by Kate Heyhoe
I asked Mollie Katzen about how she gets her ideas for recipes. "It's part inspiration, part logic and part practicality," she said. "It could take an hour to explain, but ideas can come simply walking through the market. Or they may come to me completely spontaneously, while I'm cooking, as if a muse was channeling her creativity to me. But in the end, no matter where they come from, the recipes have to work. I stay away from way out ideas and tend to be more conservative and logical." Yet, it's precisely because her recipes do work, using simple techniques and ingredients, that Mollie has become so popular. Here's a bit more of Mollie's inspiring thoughts:
Kate: "You chose vegetarianism as a teenager, I believe. Many kids choose vegetarian diets during adolescence. Do you have any tips for parents of vegetarian kids in carnivorous households? Any ways they can cook to feed the whole family without making two completely different meals?"
Mollie: "I never actually 'chose' vegetarianism, I just cut way back on meat until I realized I hadn't eaten any for 6 months and felt great! At the same time I was fascinated by vegetarian cooking, so I came to it that way.
"Many kids do choose to be vegetarians, often out of concern for the environment and for animals. But this doesn't necessarily mean they eat well or that they even eat vegetables! I advise parents of vegetarians to be sure their kids have enough protein (eggs, cheese, cottage cheese, yogurt, tofu burgers, beans, etc.) and eat a minimum amount of whole grains, fruits and vegetables. I suggest making whole grains and salads for dinner and then giving the veg kid either a tofu burger or garden burger, some scrambled eggs or a simple omelet, or some meatless chili or refried beans. Make these latter two in larger quantities, then freeze them in one-serving portions for quick defrosting and reheating.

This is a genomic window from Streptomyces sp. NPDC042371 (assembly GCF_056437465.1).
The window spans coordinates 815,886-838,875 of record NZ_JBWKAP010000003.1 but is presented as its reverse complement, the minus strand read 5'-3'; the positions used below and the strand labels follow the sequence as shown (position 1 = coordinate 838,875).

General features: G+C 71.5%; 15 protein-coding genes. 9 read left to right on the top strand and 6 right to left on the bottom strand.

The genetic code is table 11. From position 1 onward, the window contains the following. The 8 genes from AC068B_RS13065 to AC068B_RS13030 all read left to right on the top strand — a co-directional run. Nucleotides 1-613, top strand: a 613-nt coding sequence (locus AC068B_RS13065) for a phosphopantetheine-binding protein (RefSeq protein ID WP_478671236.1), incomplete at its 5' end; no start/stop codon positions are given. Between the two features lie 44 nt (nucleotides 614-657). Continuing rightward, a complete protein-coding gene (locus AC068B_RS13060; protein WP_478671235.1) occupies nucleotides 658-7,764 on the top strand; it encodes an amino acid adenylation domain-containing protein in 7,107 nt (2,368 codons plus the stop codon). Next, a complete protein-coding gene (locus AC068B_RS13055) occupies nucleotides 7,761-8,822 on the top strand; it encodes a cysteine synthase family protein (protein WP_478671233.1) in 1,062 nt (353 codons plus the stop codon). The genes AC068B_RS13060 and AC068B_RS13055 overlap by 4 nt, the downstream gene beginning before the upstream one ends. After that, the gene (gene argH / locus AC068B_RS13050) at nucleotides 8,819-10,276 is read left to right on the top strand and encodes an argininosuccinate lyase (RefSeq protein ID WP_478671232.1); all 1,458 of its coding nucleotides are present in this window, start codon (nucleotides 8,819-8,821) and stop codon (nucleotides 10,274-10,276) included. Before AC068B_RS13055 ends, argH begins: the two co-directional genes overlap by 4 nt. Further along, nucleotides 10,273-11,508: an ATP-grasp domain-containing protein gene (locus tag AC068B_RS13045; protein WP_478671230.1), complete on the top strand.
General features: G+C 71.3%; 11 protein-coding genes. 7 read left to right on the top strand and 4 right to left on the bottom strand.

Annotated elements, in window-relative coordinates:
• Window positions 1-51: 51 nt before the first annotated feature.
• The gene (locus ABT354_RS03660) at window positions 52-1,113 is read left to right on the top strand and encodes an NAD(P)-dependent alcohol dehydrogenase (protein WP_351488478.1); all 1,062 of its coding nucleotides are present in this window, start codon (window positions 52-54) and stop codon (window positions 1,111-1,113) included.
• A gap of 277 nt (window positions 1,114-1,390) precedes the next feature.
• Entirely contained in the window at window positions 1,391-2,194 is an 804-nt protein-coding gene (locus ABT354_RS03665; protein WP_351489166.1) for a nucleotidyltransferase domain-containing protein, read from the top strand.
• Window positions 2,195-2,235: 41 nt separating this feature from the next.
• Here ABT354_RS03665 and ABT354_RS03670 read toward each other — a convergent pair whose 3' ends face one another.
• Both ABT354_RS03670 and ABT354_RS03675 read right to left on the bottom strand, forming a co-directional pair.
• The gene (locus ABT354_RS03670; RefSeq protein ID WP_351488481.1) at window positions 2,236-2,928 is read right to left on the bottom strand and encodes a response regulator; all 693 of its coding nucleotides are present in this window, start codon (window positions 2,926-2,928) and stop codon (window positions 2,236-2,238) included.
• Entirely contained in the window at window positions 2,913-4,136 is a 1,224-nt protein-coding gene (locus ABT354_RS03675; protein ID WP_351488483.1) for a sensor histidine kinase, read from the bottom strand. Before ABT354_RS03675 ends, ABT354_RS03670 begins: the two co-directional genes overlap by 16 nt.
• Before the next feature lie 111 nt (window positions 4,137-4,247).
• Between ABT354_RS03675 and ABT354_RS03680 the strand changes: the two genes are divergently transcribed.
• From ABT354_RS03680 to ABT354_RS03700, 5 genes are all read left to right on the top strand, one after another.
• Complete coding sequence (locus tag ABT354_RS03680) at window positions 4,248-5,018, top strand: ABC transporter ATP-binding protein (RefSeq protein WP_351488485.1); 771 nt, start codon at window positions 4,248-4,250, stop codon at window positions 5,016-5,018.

"Other good solutions: pasta dishes, pizzas with vegetables and cheese on top, bean soups, and 'make your own burritos' where the family members can add meat or not. It's not that much extra work to have vegetarian options. It just takes planning."
Kate: "As do many Americans, I live in a small community where fresh vegetables of quality are hard to come by, especially in winter. Do you have any tips for people who enjoy fresh vegetables, but have a hard time finding them—any ways they can work around these limitations in the average supermarket?"
Mollie: "I am getting mail from people all over the country who are telling me that their produce merchants (or the person in charge of produce at their local supermarket) are very responsive to their requests for better quality, larger selections, and more organic fruits and vegetables. So I think a key thing to do is to get to know the produce buyer in your local store, and get some friends to go with you. Tell the merchant how important this is to you, and how much more you would buy if only it were available. They like to get this feedback. I think they will do their best to respond."
Kate: "Have you ever met a vegetable you didn't like? Seriously, are there any vegetables that you find hard to swallow? On a brighter note, what are Mollie's top favorite picks?"
Mollie: "I am not crazy about eggplant. I also never eat okra. Other than that, I mostly love vegetables, but it depends greatly on their freshness and how they are prepared. My personal faves are beets, dark leafy greens (especially mustard), fingerling potatoes, vine-ripened tomatoes, sugar snap peas."
Kate: "I used to work in TV and film production and I have to say the Vegetable Heaven PBS series is well done. What were the biggest challenges in making it? Any behind-the-scenes war stories or amusing anecdotes to share?"
Mollie: "For me, personally, the biggest challenge was the number of hats I wore. I was executive producer (meaning chief business manager), 'talent', writer, and co-set-designer. I also played the music. I love all these jobs, but it was very important for me to do them all well and still be rested and relaxed enough to give a fresh performance. It is tricky to pull off the recipe in a certain number of minutes and to give all the necessary information (and I like to really teach on the show!), and to look up at the camera and smile and be personable. I am definitely learning how to do this, although it was a bit overwhelming at first. I love my crew—they are real pros. That's why the show has such a finished look to it. Because of my strongly visual orientation, the 'Look' of the show is a major point.